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Self defense crime prevention tips

This is an excerpt from Teaching Self-Defense in Secondary Physical Education by Joan L. Neide.

In an emergency, dial 911

Three factors must be present for crime to occur: desire, ability, and opportunity. While citizens may not be able to change an individual’s desire and ability to commit a crime, they can significantly reduce that person’s opportunity by following simple crime-prevention rules.

Crime is prevented when citizens develop good habits that take away the opportunity for criminals to operate.

At Home

  • Use your door viewer before opening your door.
  • Secure your home before leaving it. Unless it is used, the world’s best lock is useless.
  • Don’t hide your house key under mats, over doors, or in flower pots.
  • Use interior and exterior lighting to discourage unwanted visitors.
  • Have keys ready in your hand for fast entry to your home.
  • Report suspicious loiterers in your neighborhood to the police.
  • Place identification markers on all property. Most burglars will not steal marked property.
  • If you know people who live alone, remind them not to list their addresses in the telephone directory.
  • Demand identification before admitting sales or repair people, especially if you were not expecting them.
  • Leave the bathroom light on while sleeping or away at night. A lit bathroom light gives the impression that someone is home and up, which can deter a burglar.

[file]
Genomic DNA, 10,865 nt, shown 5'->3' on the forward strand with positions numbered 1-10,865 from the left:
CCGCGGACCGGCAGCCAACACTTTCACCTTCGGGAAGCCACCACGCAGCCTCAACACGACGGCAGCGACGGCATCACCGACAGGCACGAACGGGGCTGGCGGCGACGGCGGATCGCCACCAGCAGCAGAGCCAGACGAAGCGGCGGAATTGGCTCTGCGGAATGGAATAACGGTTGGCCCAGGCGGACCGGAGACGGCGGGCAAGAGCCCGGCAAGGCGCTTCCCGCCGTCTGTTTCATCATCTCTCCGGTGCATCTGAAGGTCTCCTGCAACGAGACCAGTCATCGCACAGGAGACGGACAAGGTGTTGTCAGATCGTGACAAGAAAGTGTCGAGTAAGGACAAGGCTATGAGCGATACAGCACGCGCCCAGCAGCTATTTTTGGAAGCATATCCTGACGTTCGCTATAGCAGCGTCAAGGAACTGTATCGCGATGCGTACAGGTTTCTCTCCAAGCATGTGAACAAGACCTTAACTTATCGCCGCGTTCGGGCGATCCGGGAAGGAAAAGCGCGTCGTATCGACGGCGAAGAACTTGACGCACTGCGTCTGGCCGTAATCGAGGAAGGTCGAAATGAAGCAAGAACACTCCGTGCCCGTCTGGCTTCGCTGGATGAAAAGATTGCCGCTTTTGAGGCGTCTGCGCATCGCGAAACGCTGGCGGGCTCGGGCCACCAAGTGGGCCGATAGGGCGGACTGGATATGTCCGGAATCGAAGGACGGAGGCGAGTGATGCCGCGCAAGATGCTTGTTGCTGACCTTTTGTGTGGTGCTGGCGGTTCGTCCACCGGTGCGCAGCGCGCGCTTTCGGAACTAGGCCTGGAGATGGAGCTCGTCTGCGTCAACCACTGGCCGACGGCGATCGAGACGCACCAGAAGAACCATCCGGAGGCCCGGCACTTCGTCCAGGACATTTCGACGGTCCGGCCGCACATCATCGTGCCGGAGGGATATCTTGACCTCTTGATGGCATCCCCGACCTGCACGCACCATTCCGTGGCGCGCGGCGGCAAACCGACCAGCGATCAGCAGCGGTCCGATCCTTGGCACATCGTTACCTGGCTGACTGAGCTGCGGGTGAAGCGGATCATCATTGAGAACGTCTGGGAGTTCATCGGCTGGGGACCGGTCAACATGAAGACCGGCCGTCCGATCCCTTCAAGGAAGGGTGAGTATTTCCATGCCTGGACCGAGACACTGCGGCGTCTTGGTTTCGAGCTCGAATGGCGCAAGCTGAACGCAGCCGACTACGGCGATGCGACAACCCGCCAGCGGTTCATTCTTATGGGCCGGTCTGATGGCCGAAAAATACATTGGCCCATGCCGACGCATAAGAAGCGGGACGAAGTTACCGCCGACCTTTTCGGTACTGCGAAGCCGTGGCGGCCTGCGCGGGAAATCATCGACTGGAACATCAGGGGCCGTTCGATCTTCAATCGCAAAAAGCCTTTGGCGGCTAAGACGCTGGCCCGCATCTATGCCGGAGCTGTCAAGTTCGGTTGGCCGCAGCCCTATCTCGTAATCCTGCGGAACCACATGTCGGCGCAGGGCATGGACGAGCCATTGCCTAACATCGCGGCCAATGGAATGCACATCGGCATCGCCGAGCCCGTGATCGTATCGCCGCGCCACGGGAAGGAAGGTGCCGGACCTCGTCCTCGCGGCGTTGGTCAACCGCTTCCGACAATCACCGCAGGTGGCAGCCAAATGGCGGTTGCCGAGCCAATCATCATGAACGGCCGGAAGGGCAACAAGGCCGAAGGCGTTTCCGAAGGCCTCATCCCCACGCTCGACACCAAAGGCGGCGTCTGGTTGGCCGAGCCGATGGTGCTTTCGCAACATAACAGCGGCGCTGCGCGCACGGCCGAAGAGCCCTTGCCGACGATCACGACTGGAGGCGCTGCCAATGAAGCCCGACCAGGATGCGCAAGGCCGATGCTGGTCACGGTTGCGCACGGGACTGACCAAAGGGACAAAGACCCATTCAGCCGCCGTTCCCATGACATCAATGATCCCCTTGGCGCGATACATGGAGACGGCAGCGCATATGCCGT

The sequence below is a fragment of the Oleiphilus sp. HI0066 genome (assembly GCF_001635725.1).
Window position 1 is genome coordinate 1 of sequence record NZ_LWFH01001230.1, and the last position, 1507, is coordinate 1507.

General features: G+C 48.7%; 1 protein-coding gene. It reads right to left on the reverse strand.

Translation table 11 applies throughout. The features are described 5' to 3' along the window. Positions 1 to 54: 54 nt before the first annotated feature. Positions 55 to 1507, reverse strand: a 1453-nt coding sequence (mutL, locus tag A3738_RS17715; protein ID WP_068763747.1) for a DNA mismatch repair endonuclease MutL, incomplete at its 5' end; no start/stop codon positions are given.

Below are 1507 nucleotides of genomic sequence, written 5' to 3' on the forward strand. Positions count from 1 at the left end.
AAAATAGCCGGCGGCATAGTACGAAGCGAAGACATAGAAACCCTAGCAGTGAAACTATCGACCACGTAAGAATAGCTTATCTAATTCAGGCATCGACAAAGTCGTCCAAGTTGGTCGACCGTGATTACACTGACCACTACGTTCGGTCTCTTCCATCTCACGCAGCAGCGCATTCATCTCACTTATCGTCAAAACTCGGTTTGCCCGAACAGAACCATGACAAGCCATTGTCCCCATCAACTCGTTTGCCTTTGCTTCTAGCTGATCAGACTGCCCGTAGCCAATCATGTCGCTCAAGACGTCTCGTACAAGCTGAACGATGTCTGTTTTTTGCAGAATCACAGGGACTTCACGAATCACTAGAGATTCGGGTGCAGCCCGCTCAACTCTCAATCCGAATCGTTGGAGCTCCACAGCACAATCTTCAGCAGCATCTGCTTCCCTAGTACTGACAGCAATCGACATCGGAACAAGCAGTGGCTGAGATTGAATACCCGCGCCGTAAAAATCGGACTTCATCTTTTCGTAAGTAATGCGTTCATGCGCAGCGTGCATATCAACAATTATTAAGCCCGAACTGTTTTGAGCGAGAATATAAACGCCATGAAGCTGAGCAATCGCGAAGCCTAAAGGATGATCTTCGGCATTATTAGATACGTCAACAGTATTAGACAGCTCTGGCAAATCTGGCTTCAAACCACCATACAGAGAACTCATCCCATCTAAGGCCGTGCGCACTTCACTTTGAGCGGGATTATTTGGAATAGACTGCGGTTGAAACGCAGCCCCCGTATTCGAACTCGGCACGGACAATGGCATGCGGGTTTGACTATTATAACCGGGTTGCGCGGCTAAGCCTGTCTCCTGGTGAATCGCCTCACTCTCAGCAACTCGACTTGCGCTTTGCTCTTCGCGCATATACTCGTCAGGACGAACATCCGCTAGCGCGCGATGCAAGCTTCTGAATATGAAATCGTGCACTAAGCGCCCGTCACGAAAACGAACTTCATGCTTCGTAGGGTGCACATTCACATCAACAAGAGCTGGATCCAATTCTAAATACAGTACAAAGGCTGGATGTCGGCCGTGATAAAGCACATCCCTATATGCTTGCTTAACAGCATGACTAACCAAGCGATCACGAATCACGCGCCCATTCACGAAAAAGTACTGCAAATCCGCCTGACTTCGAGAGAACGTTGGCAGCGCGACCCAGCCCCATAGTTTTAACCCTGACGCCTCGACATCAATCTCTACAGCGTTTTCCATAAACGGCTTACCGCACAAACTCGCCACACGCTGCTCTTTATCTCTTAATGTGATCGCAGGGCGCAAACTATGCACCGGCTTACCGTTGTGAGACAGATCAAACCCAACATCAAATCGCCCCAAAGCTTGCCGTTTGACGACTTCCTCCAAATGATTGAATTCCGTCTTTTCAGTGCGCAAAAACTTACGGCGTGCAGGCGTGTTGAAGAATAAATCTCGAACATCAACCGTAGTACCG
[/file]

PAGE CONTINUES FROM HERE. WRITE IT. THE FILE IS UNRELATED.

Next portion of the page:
• Plan your route ahead of time, and never walk alone at night. Arrange to walk with a friend or a dog.
  • Use well-lit streets, not dark alleys or bushy areas.
  • Carry signaling devices like shrill alarms, shriek alarms, or a whistle to summon help in case of attack.
  • Be alert! Look over your shoulder occasionally.
  • Never ask for or accept rides from strangers.
  • Avoid displaying or carrying large amounts of money.
  • Avoid wearing or displaying valuable jewelry in public.
  • Don’t resist an armed robber. Hand over whatever is demanded quickly and quietly. Your life and safety are worth more than your personal effects.

Purse Protection

  • If possible, don’t carry a purse.
  • Carry your purse against the front of your body, with your forearm across the front of the purse and your elbow held tightly against your side.
  • Carry your keys, wallet, and other valuables in coat or pants pockets.
  • Carry only minimal amounts of cash and few credit cards. Keep a record of card numbers in a safe location in your home in case your cards are lost or stolen.
  • Carry the purse over your shoulder, and wear a coat over the purse if possible.
  • Don’t let your purse hang loosely in your hand. Doing so invites a thief to grab it.
  • Never carry anything you can’t afford to lose in your purse. If a purse carrying valuables is snatched, you may want to fight to keep it. It’s better to surrender your purse than to fight for it.


  • Always look inside your car before entering.
  • Make sure all doors are locked before starting the car.
  • Never pick up hitchhikers.
  • If a stranger approaches while you are in your car, keep your windows closed, your door locked, and the engine running.
  • Install a trunk release button inside the car.
  • Engrave automobile stereo systems with your driver’s license number before installation.
  • Remember to park in well-lit areas at night.
  • Keep the ignition key with you at all times.
  • Lock all doors when leaving your car.
  • Use your garage.
  • Protect tires and rims with wheel locks.
  • Consider using a good automobile burglar alarm system.
  • Use locking gas caps or antisiphon screens.
  • Don’t leave valuables in your car. Put them in the trunk or cover them if you don’t have a trunk.

Call the police immediately if you are attacked. Ask witnesses to stay until the police arrive.


This is an excerpt from Teaching Self-Defense in Secondary Physical Education.